05-06-2014, 06:36 PM
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On this date in 1895, famous Hollywood actor Rudolph Valentino was born in Castellaneta, Puglia, Italy. Because of his grooming and flamboyant fashions during his acting career, Valentino's masculinity frequently was questioned. Says Wikipedia:
"Dating back to the de Saulle trial in New York, during which his masculinity had been questioned in print, Valentino had been very sensitive about his public perception. Women loved him and thought him the epitome of romance. However, American men were less impressed, walking out of his movies in disgust. With the Fairbanks type being the epitome of manhood, Valentino was seen as a threat to the 'All American' man. One man, asked in a street interview in 1922 what he thought of Valentino, replied 'Many men desire to be another Douglas Fairbanks. But Valentino? I wonder...' Women in the same interview found Valentino 'triumphantly seductive. Puts the love-making of the average husband or sweetheart into discard as tame, flat, and unimpassioned.' Men may have wanted to act like Fairbanks, but they copied Valentino's look. A man with perfectly greased-back hair was called a 'Vaselino.'

Some journalists were still calling his masculinity into question, going on at length about his pomaded hair, his dandyish clothing, his treatment of women, his views on women, and whether he was effeminate or not. Valentino hated these stories and was known to carry the clippings of the newspaper articles around with him and criticize them.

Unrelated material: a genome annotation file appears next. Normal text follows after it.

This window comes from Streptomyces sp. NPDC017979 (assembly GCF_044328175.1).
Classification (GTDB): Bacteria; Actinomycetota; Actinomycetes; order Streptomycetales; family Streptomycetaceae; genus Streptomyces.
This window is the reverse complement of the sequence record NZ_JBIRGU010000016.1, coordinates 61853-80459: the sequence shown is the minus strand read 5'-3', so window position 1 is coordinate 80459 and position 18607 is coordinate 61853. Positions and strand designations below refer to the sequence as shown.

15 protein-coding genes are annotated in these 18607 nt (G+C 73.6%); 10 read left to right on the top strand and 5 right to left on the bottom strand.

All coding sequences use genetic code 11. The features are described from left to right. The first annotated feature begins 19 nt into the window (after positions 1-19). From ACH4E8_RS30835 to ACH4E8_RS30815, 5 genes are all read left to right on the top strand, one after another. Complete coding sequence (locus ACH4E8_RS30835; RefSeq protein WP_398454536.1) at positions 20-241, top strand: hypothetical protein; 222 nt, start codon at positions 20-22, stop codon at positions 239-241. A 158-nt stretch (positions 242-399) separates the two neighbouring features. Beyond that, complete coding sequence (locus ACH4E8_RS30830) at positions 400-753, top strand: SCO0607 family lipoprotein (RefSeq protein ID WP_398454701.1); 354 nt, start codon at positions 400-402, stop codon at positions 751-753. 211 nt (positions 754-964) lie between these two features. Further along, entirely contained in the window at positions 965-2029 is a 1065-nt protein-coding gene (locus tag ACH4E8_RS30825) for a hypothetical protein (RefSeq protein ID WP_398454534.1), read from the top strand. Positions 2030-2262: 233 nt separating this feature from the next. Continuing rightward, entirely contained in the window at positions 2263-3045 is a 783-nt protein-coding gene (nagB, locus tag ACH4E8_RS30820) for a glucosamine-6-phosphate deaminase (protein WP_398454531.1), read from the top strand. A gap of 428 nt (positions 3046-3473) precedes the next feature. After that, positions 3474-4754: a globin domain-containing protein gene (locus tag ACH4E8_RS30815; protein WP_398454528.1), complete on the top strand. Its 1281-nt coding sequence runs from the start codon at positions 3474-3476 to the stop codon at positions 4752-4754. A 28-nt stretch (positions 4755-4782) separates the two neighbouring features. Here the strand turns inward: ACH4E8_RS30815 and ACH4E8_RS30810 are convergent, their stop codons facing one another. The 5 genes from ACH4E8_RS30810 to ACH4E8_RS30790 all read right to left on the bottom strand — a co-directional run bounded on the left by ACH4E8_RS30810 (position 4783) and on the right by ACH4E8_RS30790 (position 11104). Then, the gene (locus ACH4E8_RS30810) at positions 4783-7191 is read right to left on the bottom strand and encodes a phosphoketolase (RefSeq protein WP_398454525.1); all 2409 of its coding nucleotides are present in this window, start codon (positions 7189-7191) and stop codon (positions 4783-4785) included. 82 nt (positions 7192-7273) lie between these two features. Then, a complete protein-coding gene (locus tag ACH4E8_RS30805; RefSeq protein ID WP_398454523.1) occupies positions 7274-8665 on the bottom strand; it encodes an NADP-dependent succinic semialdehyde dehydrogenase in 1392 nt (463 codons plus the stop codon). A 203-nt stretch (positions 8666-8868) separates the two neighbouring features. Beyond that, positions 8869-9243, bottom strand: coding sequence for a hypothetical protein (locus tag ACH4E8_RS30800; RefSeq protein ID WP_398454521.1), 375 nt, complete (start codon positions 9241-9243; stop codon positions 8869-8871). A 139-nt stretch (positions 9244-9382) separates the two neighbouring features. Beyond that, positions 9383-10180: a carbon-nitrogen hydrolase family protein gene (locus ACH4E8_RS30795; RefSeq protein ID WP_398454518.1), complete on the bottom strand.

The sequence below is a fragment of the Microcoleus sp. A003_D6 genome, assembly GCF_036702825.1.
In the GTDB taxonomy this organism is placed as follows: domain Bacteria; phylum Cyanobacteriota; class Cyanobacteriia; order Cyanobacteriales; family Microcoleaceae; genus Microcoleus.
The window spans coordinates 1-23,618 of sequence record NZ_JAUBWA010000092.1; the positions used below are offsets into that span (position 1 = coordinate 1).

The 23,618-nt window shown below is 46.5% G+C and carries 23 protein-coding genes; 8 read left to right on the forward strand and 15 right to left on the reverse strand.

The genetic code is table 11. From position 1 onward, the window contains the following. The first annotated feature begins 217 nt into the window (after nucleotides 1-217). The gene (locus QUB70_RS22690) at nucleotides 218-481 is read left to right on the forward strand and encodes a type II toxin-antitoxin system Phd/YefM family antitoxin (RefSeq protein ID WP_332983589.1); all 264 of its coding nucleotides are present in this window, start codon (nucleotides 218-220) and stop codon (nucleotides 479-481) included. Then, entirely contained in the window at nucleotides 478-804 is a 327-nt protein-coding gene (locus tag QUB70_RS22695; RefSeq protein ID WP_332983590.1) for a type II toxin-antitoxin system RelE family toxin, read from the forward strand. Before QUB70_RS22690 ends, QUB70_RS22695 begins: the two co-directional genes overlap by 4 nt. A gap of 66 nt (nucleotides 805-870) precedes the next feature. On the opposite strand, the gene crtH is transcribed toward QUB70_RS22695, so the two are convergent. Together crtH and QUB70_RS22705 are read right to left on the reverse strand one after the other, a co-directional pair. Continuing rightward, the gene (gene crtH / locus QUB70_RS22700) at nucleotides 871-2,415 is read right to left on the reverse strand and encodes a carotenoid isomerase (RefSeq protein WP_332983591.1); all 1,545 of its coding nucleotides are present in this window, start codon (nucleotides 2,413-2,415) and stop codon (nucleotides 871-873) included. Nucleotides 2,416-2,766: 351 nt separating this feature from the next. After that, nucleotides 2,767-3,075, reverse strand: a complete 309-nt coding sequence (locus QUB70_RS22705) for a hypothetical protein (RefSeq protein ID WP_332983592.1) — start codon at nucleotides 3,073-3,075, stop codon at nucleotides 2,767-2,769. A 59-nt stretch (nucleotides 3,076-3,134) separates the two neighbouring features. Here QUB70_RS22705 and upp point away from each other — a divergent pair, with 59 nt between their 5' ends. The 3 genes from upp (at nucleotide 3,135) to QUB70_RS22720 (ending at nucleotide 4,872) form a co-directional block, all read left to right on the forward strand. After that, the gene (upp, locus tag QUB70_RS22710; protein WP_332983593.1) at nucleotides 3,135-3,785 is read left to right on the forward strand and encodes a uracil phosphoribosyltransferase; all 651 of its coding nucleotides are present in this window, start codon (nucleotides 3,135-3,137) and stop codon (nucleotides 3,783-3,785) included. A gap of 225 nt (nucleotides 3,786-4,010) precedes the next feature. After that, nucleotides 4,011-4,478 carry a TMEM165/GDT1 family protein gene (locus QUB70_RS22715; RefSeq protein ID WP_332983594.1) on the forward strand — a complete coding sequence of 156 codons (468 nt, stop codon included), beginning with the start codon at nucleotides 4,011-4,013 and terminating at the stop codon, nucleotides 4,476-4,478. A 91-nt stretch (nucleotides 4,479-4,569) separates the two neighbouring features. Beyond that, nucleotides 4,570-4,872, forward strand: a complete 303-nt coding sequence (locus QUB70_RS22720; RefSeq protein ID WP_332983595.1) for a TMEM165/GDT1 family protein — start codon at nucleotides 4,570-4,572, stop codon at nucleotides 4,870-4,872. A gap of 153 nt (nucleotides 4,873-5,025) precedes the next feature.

In July 1926, the Chicago Tribune reported that a vending machine dispensing pink talcum powder had appeared in an upscale hotel washroom. An editorial that followed used the story to protest the feminization of American men, and blamed the talcum powder on Valentino and his films. The piece infuriated Valentino and he challenged the writer to a boxing match since dueling was illegal. Neither challenge was answered. Shortly afterward, Valentino met with journalist H.L. Mencken for advice on how best to deal with the incident. Mencken advised Valentino to 'let the dreadful farce roll along to exhaustion,' but Valentino insisted the editorial was 'infamous.'

After Valentino challenged the Tribune's anonymous writer to a boxing match, the New York Evening Journal boxing writer, Frank O'Neill, volunteered to fight in his place. Valentino won the bout, which took place on the roof of New York's Ambassador Hotel.

Boxing heavyweight champion Jack Dempsey, who trained Valentino and other Hollywood notables of the era in boxing, said of him 'He was the most virile and masculine of men. The women were like flies to a honeypot. He could never shake them off, anywhere he went. What a lovely, lucky guy.'"

Valentino briefly grew a beard in 1924 for a film, and the degree of public outcry was overwhelming. Fans wrote asking him to shave, and the Master Barber’s Association threatened to boycott his films for the damage he was doing to their business. Wrote the New York Times:
"Because Rudolph Valentino has grown a beard, the convention of the Associated Master Barbers adopted a resolution that its members 'be pledged not to attend a showing of his photoplays as long as he remaibewhiskered.' The resolution expressed the fear that the 'male population of America is very likely to be guided by Valentino to the extent of making whiskers fashionable again,' and that 'such a fashion would not only work harmful injury to barbers, but would so utterly deface America, as to make Americans difficult to distinguish from Russians.'"

Because of the public outcry and pressure, Valentino relented and shaved off his beard.

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